The News That Matters about the Nuclear Industry Fukushima Chernobyl Mayak Three Mile Island Atomic Testing Radiation Isotope

USA’s Dept of Energy pouring $millions into gimmicky new untested nuclear projects

DOE selects advanced reactor concepts for funding December 2020
The US Department of Energy (DOE) has announced USD20 million in awards for the third of three programmes under its new Advanced Reactor Demonstration Program (ARDP). DOE’s Office of Nuclear Energy has selected three teams to receive FY2020 funding for the ARDP’s Advanced Reactor Concepts-20 (ARC-20) programme.

DOE expects to invest about USD600 million over the next seven years in ARDP, which aims to help domestic private industry demonstrate advanced nuclear reactors in the USA.

The department issued an ARDP funding opportunity announcement in May this year, which included the ARC-20 awards, the Advanced Reactor Demonstration awards, and the Risk Reduction for Future Demonstration awards. For the ARC-20 projects, DOE expects to invest a total of about USD56 million over four years with its industry partners providing at least 20% in matching funds. The goal of the ARC-20 programme is to assist the progression of advanced reactor designs in their earliest phases.

DOE yesterday announced the selection of three US-based teams to receive ARC-20 funding. These are:

  • Inherently Safe Advanced SMR for American Nuclear Leadership. Advanced Reactor Concepts will deliver a conceptual design of a seismically isolated advanced sodium-cooled reactor facility that builds upon the initial pre-conceptual design of a 100 MWe reactor facility. The total award value over three-and-a-half years is USD34.4 million, with the DOE’s share being USD27.5 million.
  • Fast Modular Reactor Conceptual Design. General Atomics will develop a fast modular reactor conceptual design with verifications of key metrics in fuel, safety and operational performance. The design will be for a 50 MWe fast modular reactor. Total award value over three years is USD31.1 million (DOE share is USD24.8 million).
  • Horizontal Compact High Temperature Gas Reactor. Massachusetts Institute of Technology will mature the Modular Integrated Gas-Cooled High-Temperature Reactor (MIGHTR) concept from a pre-conceptual stage to a conceptual stage to support commercialisation. The total award value over three years is USD4.9 million (DOE cost share is USD3.9 million).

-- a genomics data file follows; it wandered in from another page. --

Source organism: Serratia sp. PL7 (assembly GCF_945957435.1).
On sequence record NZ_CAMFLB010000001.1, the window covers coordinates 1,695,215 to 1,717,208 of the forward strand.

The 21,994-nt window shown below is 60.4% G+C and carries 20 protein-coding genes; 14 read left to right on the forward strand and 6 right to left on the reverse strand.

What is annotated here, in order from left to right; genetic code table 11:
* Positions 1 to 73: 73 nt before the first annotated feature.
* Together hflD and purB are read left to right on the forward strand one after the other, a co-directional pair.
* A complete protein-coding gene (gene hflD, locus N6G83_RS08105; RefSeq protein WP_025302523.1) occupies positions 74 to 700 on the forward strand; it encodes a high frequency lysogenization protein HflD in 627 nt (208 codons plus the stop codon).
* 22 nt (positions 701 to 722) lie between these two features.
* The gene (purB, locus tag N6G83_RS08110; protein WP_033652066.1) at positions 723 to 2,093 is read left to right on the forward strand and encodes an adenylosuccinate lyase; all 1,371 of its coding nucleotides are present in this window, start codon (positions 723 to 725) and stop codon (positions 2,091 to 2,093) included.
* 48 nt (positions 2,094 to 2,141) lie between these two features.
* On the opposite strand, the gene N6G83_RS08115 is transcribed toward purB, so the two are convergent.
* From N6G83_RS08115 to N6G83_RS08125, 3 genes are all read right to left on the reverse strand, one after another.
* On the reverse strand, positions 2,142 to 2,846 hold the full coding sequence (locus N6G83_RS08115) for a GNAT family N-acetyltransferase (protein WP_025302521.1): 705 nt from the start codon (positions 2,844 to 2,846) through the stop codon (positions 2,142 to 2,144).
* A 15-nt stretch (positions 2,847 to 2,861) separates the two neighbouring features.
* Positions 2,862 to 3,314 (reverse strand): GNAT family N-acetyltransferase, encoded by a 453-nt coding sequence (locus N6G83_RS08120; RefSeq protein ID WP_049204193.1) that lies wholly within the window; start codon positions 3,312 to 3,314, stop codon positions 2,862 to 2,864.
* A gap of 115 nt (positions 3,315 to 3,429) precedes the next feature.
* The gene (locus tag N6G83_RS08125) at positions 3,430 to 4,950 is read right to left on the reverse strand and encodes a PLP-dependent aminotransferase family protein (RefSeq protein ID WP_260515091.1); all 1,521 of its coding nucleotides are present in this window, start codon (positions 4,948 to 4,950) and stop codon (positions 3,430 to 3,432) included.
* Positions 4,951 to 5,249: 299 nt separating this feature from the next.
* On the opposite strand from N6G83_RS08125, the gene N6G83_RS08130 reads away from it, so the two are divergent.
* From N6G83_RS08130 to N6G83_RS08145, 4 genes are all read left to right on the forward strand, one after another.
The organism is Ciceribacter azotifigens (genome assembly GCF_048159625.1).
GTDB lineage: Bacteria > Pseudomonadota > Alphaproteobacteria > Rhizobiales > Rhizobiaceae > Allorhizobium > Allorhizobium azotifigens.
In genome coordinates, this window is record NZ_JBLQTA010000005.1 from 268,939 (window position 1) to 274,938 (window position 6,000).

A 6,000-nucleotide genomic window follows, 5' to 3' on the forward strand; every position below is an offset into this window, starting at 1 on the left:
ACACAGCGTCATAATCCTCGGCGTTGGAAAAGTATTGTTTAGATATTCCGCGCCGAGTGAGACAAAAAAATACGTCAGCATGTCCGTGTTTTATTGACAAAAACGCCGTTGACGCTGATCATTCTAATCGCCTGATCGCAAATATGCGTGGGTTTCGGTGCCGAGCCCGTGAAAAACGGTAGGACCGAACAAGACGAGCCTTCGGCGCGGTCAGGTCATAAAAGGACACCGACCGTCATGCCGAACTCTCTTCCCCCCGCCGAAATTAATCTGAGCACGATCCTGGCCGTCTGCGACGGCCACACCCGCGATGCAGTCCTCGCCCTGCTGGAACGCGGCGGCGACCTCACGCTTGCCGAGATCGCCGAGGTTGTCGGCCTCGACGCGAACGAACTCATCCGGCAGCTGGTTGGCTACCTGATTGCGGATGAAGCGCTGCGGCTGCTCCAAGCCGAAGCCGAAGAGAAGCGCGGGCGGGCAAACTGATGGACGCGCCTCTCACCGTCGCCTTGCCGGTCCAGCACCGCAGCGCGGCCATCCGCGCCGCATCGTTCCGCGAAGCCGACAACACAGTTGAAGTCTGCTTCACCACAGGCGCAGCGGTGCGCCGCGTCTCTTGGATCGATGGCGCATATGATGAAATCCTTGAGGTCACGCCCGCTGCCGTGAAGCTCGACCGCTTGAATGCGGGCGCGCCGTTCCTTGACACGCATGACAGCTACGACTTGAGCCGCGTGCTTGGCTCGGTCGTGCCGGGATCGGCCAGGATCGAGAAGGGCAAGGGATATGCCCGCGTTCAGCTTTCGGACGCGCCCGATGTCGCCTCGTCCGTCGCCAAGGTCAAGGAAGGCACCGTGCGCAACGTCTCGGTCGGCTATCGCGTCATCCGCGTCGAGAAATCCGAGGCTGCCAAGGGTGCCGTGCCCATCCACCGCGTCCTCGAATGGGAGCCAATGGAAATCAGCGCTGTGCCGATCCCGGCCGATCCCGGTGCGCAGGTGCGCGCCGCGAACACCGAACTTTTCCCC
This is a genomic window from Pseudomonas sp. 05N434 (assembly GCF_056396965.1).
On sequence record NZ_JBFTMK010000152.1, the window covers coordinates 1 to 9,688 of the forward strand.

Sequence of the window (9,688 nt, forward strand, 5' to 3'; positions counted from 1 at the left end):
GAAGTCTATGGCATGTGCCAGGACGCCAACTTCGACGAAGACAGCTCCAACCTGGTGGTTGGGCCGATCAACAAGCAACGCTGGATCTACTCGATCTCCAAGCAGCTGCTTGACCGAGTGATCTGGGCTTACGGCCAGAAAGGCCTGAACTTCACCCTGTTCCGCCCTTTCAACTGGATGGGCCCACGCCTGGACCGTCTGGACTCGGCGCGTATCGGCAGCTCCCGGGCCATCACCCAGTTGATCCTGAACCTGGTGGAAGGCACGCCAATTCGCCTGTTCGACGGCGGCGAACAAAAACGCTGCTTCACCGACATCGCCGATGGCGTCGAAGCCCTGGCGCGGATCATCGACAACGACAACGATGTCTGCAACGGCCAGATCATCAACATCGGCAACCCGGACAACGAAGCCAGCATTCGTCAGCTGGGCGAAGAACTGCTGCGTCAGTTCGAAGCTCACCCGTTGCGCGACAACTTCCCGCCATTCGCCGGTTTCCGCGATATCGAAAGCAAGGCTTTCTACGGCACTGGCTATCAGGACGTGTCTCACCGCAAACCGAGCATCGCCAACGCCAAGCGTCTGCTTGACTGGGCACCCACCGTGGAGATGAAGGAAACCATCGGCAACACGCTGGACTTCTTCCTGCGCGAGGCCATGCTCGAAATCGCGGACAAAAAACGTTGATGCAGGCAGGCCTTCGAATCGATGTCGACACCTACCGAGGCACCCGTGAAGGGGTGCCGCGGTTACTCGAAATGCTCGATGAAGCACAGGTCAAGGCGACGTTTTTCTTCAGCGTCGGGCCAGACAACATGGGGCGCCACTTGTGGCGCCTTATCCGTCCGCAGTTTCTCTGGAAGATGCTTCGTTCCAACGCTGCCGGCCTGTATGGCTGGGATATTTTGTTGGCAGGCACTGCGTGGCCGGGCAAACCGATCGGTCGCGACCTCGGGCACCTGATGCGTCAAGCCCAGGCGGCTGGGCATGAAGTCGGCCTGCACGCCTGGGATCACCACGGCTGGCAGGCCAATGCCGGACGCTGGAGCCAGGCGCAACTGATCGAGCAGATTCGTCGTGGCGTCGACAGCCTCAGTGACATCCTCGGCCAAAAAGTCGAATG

“ARDP is significant because it will enable a market for commercial reactors that are safe and affordable to both construct and operate in the near- and mid-term,” said Secretary of Energy Dan Brouillette. “All three programmes under ARDP pave the way for the United States to be highly competitive globally.”

On 16 December, DOE selected five teams to receive USD30 million in initial funding for risk reduction projects under its ARDP programme. All five of the selected designs have the potential to compete globally once deployed, DOE said. The five projects are: the BWXT Advanced Nuclear Reactor; Westinghouse’s eVinci Microreactor; Kairos Power’s Hermes Reduced-Scale Test Reactor; the Holtec SMR-160 light-water small modular reactor; and the Molten Chloride Reactor Experiment, a project led by Southern Company Services Inc.

Two projects led by TerraPower and X-energy were selected in October to receive USD160 million in initial funding for under the DOE’s Demonstration projects pathway to develop and construct two advanced nuclear reactors that can be operational within seven years.

“Funding for ARDP beyond the near term is contingent on additional future appropriations, evaluations of satisfactory progress, and DOE approval of continuation applications,” DOE noted.

December 24, 2020 - Posted by | technology, USA

No comments yet.

Leave a Reply

Fill in your details below or click an icon to log in: Logo

You are commenting using your account. Log Out /  Change )

Google photo

You are commenting using your Google account. Log Out /  Change )

Twitter picture

You are commenting using your Twitter account. Log Out /  Change )

Facebook photo

You are commenting using your Facebook account. Log Out /  Change )

Connecting to %s

This site uses Akismet to reduce spam. Learn how your comment data is processed.

%d bloggers like this: